Brain Topography

, Volume 31, Issue 2, pp 153–160 | Cite as

EEG Frequency-Tagging and Input–Output Comparison in Rhythm Perception

  • Sylvie Nozaradan
  • Peter E. Keller
  • Bruno Rossion
  • André Mouraux


The combination of frequency-tagging with electroencephalography (EEG) has recently proved fruitful for understanding the perception of beat and meter in musical rhythm, a common behavior shared by humans of all cultures. EEG frequency-tagging allows the objective measurement of input–output transforms to investigate beat perception, its modulation by exogenous and endogenous factors, development, and neural basis. Recent doubt has been raised about the validity of comparing frequency-domain representations of auditory rhythmic stimuli and corresponding EEG responses, assuming that it implies a one-to-one mapping between the envelope of the rhythmic input and the neural output, and that it neglects the sensitivity of frequency-domain representations to acoustic features making up the rhythms. Here we argue that these elements actually reinforce the strengths of the approach. The obvious fact that acoustic features influence the frequency spectrum of the sound envelope precisely justifies taking into consideration the sounds used to generate a beat percept for interpreting neural responses to auditory rhythms. Most importantly, the many-to-one relationship between rhythmic input and perceived beat actually validates an approach that objectively measures the input–output transforms underlying the perceptual categorization of rhythmic inputs. Hence, provided that a number of potential pitfalls and fallacies are avoided, EEG frequency-tagging to study input–output relationships appears valuable for understanding rhythm perception.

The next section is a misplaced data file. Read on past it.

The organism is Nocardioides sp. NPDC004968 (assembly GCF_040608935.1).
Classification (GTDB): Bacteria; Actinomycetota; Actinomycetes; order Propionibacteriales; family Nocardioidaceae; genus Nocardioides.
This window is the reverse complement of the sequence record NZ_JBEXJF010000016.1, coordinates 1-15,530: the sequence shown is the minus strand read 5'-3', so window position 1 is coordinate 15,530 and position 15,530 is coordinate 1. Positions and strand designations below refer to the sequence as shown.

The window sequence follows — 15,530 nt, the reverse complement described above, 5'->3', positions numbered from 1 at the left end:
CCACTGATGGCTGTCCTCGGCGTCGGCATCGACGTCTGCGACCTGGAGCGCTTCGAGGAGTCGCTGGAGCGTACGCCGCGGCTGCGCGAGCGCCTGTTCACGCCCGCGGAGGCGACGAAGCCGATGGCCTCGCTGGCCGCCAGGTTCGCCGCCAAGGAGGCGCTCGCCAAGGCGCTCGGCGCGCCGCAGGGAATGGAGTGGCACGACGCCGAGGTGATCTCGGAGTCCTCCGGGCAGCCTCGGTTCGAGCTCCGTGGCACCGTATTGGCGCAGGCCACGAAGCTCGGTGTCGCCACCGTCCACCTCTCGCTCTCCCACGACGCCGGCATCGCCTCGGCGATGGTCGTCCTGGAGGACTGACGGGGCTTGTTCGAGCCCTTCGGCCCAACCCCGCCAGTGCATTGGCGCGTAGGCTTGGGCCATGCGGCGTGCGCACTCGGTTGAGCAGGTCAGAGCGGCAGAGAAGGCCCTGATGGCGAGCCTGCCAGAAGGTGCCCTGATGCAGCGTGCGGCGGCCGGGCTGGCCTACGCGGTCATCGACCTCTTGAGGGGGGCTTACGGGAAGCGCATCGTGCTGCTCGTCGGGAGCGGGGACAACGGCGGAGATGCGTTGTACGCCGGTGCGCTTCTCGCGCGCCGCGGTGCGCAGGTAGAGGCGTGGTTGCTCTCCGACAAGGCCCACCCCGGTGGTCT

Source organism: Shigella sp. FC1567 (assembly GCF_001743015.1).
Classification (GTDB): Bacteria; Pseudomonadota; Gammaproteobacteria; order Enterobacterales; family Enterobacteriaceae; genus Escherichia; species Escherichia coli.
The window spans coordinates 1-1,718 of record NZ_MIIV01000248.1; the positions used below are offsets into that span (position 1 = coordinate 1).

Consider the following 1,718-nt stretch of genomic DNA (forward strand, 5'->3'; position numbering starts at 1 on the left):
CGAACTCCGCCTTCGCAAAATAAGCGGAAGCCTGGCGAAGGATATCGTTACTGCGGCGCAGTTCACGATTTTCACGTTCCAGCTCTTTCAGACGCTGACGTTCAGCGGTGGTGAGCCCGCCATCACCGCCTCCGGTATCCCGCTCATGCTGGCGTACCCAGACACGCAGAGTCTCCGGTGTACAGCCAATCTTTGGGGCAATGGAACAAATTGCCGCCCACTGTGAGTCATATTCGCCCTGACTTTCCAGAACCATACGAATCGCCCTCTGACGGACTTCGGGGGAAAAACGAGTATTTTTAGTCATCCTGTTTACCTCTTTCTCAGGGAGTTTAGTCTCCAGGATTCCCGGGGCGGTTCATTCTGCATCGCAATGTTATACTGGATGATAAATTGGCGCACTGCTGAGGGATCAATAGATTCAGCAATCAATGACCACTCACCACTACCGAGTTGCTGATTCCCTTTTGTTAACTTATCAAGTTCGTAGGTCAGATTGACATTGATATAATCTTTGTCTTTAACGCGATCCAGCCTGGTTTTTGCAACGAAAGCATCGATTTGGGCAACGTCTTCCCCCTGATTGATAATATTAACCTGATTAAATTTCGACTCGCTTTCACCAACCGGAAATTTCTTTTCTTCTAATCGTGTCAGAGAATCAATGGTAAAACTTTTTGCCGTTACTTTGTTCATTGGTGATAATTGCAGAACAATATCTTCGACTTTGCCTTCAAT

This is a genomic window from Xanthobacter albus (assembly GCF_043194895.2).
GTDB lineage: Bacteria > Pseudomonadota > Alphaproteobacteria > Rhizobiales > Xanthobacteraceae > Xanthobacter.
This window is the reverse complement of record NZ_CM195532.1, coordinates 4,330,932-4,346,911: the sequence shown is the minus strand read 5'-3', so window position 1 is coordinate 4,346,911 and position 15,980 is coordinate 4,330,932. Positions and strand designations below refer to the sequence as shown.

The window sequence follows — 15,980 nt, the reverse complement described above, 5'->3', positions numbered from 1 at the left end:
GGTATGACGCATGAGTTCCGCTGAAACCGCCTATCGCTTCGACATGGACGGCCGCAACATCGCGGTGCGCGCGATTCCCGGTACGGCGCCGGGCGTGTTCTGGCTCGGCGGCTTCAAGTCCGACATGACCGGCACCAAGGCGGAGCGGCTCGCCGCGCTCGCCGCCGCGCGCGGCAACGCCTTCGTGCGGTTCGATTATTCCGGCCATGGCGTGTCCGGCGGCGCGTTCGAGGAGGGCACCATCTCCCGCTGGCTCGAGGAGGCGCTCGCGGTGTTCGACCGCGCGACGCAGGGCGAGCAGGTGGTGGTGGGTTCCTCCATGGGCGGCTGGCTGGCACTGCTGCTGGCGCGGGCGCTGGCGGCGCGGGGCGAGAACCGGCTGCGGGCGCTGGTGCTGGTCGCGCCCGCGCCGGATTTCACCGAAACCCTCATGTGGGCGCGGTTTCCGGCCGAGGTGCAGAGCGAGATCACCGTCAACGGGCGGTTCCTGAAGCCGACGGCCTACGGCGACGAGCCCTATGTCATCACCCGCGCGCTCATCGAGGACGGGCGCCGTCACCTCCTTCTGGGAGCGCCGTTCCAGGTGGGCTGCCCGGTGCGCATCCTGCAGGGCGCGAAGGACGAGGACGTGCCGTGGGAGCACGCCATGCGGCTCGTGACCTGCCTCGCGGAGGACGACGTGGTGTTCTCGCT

EEG Frequency-tagging Rhythm and beat perception Auditory system Perceptual categorization Neural transform 



S.N. is supported by an Australian Research Council (ARC) DECRA DE160101064 and FRSM 3.4558.12 Convention Grant from the Belgian National Fund for Scientific Research (F.R.S.-FNRS) (to Pr. A. Mouraux). P.K. is supported by a Future Fellowship grant from the Australian Research Council (FT140101162).

Compliance with Ethical Standards

Conflict of interest

The authors declare that they have no conflict of interests.


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Copyright information

© Springer Science+Business Media, LLC 2017

Authors and Affiliations

  1. 1.The MARCS Institute for Brain, Behaviour and Development (WSU)SydneyAustralia
  2. 2.Institute of Neuroscience (Ions)Université catholique de Louvain (UCL)BrusselsBelgium
  3. 3.International Laboratory for Brain, Music and Sound Research (Brams)MontrealCanada
  4. 4.Neurology UnitCentre Hospitalier Régional Universitaire (CHRU) de NancyNancyFrance
  5. 5.MARCS Institute for Brain, Behaviour and DevelopmentWestern Sydney UniversityPenrithAustralia

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